Most B2B SaaS companies like yours adopt and invest in a PLG system to grow revenue faster at scale.
The data suggests so, too: 58% of companies already have a PLG motion in place, and 67% of companies in the $10M-20M ARR range plan to double their investment.
But, it is useless if it doesn’t lead to increased customer conversions. Your business doesn’t exist without it.
This article will discuss the role of PQLs in customer conversion, how to use them to increase conversion, essential tools, strategies, and more.
- According to Capterra, about 7% of website visitors typically convert into leads.
- Recent data indicates that free trials with PQL involvement convert at a rate almost 3x higher than freemium offers.
- PQLs have several roles in customer conversion, from involvement in the sales funnel to customer engagement and product marketing.
What is customer conversion in SaaS?
Customer conversion in SaaS refers to the transformation in the customer journey where trial users or visitors become leads. This transformation might include different stages until the user becomes a paying customer.
But why is this so crucial? Because this conversion process shows how well a product works and how valuable it is to potential customers.
Customer conversion is more than just a metric—it’s what keeps SaaS businesses alive.
It directly helps the company make more money and makes sure it will be around in the long run. If a SaaS business wants to do well, it needs to keep a close eye on this metric because it helps shape and improve marketing campaigns, product development, and the business’s overall strategy.
Let’s see how closely customer conversion is tied to PQLs to increase the rates.
What are product-qualified leads?
Product-qualified leads are like shoppers who’ve tried on clothes in a store, showing genuine interest and a higher likeliness to buy.
In the B2B context, they’re accounts that derive value from your account, fit your ideal customer demographic, and show buying intent.
PQLs are used in an individual context, while PQAs (product-qualified accounts) are used by B2B companies.
They are also starkly different from MQLs and SQLs used traditionally.
In marketing terms, MQLs are leads who’ve interacted with your company’s marketing resources. In contrast, SQLs are leads who’ve expressed interest in your company’s products by talking to a salesperson, booking a demo, etc.
Continuing our clothing shop analogy, an MQL might be like a window shopper who shows interest in your store’s offerings by looking at them or signing up for some promotional material.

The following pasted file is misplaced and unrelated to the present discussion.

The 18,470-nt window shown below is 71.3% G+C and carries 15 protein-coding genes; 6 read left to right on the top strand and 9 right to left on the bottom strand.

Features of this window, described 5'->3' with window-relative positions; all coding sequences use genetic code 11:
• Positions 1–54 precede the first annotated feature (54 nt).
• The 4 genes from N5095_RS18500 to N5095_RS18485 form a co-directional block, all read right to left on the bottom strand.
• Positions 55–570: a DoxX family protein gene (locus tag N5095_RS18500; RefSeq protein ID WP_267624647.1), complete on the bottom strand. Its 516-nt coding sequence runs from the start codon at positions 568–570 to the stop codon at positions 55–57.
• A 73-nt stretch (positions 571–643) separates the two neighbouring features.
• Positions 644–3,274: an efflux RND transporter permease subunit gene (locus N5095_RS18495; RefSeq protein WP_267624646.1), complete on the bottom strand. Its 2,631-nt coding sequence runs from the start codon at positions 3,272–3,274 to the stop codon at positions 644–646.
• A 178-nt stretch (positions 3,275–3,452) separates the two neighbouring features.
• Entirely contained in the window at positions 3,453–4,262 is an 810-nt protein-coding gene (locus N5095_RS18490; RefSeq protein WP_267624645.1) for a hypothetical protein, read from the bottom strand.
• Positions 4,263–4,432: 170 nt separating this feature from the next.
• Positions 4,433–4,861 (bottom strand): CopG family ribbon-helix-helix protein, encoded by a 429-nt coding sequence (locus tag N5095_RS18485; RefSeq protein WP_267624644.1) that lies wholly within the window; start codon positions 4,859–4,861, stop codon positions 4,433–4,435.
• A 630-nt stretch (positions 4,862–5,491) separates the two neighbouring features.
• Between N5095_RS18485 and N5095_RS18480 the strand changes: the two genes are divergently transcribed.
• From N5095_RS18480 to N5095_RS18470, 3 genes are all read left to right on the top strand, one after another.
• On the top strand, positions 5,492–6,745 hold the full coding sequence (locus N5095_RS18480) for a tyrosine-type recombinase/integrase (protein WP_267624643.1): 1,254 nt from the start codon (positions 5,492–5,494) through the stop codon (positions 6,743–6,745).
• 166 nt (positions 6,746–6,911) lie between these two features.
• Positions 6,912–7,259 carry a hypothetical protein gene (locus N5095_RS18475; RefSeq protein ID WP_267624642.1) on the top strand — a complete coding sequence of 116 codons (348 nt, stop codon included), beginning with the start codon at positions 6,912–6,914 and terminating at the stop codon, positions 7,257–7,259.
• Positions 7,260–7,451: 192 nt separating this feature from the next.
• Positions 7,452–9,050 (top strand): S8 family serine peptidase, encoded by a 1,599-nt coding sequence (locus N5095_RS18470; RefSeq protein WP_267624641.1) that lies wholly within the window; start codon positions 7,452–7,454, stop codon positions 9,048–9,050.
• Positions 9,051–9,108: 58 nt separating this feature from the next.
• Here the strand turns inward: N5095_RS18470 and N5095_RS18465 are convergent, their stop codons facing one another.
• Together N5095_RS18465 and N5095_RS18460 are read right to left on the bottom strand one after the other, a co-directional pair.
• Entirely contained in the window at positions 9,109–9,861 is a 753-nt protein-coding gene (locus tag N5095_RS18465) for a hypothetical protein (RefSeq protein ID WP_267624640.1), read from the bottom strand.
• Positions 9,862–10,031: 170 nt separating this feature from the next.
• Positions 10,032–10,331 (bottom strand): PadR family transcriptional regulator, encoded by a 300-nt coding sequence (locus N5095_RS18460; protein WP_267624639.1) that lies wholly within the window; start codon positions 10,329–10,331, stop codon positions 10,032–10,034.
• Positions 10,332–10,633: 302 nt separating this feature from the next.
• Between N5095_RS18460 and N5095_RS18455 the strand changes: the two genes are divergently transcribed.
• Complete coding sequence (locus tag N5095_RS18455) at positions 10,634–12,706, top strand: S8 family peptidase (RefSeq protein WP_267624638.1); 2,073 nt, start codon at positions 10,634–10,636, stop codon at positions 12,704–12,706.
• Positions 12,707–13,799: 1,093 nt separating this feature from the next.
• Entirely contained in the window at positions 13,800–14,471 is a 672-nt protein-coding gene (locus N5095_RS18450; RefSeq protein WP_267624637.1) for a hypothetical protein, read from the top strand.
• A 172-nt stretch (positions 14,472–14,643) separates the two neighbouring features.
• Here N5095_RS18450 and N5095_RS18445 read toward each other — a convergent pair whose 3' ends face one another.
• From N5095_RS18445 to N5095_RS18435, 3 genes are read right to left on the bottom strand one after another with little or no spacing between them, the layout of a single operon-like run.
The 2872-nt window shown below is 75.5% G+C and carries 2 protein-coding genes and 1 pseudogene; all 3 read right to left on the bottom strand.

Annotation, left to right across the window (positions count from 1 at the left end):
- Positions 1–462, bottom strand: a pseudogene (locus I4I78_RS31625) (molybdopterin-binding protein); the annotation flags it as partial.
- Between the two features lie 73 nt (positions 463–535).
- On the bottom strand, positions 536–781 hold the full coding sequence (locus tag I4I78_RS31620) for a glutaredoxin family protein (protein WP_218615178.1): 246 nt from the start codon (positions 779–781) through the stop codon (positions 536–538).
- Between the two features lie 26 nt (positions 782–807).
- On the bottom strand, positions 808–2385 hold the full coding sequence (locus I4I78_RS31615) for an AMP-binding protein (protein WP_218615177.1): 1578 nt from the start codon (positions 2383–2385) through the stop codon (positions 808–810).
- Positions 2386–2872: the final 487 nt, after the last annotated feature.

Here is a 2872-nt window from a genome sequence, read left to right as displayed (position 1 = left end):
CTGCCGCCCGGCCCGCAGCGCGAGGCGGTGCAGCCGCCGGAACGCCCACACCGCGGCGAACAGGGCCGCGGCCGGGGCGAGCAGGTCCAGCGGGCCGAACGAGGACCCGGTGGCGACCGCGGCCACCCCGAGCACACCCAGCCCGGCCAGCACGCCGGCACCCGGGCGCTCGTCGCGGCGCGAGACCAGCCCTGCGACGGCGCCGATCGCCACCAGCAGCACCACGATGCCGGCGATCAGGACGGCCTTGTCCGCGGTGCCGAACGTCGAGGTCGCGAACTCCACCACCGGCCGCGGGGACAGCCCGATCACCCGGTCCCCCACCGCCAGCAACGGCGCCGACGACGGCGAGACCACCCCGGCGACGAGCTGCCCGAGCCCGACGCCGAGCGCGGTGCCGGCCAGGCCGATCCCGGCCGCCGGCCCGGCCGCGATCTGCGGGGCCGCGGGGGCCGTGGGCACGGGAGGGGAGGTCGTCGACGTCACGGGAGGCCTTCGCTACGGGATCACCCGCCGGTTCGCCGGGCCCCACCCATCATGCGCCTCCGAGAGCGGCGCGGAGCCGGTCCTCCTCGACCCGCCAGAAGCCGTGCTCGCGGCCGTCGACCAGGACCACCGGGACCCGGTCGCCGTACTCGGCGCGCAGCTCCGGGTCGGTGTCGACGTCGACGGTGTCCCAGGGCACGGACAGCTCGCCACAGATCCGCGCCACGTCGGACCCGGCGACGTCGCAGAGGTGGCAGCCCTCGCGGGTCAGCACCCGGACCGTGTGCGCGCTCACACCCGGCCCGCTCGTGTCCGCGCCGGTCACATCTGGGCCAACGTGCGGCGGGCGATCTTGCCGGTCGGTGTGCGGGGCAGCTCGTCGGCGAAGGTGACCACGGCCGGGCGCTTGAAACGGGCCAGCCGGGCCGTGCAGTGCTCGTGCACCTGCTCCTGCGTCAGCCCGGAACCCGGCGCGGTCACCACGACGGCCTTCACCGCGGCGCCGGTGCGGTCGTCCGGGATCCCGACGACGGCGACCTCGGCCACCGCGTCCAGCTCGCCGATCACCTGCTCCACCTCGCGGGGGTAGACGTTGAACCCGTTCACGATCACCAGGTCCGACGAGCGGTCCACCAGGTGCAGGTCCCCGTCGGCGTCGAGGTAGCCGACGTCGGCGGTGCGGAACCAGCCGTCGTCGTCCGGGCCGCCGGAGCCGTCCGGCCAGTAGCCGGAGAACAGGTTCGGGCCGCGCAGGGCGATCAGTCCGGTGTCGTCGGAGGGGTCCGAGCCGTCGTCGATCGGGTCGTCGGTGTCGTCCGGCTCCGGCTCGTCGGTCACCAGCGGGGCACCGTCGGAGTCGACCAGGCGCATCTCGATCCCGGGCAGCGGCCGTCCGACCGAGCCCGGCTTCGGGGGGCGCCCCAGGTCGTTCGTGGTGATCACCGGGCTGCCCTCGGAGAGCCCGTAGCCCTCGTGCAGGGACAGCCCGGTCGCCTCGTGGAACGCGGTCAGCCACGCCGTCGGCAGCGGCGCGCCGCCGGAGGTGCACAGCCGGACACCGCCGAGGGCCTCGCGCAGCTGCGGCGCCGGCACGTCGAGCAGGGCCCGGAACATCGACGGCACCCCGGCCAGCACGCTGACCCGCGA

Similarly, an SQL might be a prospect who stops to talk to a store representative about their specific clothing preferences, or size.
Role of PQLs in customer conversion
Sales is all about reaching the right leads at the right time. A traditional company’s KPI is the number of MQLs and SQLs generated.
That sets the wrong priorities. Marketing only cares about hitting the MQL numbers and handing them to sales without proper vetting.
Sales is overwhelmed due to the massive number of leads sent to them. They reach out to anyone and everyone and end up converting no one.
On the other hand, in PLG companies, the primary metric for sales, marketing, and product is PQLs. They’re based on fit, value, and buying intent, which automatically leads to the prioritization of the best leads.
The result is more customer conversions and fewer sales resources being used. The data backs it up too.
It’s because PQLs are based on tangible product data. They can easily be segmented and assigned scores based on their buying readiness to help you prioritize.
Tracking them also requires a lot of product data to assist you with personalized messaging and product development, which is crucial for customer conversion.
Impact on sales funnels
PQLs completely change the composition of the sales funnel.
In a traditional company, you have the following stages:
The high-friction process requires constant back-and-forth with the sales team to go from software demos to organization-wide adoption.
Contrastingly, PQLs follow a much shorter and more efficient sales funnel:
- Visitors -> Free trial/freemium signups -> Customers
- SQLs (Optional)